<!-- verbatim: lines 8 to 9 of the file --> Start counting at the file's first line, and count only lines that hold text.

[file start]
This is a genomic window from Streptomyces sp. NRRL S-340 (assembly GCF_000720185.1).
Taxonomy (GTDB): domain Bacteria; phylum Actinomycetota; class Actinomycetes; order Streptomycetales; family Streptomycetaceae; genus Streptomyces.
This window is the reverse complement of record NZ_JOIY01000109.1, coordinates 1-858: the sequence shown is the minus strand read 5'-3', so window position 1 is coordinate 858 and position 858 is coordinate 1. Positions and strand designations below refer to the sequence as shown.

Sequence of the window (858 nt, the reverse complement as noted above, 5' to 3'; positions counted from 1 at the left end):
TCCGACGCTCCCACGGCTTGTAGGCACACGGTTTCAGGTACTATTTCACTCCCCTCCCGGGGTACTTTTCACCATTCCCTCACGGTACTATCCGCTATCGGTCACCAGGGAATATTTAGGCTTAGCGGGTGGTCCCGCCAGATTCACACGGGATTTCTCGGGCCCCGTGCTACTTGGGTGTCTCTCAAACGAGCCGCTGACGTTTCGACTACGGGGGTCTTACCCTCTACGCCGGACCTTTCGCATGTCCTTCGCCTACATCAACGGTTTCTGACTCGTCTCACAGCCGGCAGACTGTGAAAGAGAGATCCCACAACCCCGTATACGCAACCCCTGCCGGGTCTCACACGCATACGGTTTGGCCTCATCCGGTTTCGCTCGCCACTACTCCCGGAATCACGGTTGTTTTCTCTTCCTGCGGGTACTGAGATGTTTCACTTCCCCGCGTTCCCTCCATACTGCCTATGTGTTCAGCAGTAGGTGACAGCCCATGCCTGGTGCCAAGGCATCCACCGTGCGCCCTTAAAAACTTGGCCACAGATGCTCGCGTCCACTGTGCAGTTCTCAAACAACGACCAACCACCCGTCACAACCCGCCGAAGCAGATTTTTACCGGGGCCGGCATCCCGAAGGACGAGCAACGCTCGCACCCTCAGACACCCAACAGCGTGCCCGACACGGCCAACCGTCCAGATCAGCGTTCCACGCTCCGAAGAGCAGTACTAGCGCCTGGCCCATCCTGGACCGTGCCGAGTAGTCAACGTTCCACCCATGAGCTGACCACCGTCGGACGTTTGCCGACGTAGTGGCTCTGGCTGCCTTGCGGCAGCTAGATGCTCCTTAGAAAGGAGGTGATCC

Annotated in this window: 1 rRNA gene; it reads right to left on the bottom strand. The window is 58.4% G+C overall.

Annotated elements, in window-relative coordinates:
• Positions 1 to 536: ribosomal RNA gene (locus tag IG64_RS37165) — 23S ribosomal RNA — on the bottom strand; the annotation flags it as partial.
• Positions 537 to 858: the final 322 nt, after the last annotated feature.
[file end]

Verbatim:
• Positions 1 to 536: ribosomal RNA gene (locus tag IG64_RS37165) — 23S ribosomal RNA — on the bottom strand; the annotation flags it as partial.
• Positions 537 to 858: the final 322 nt, after the last annotated feature.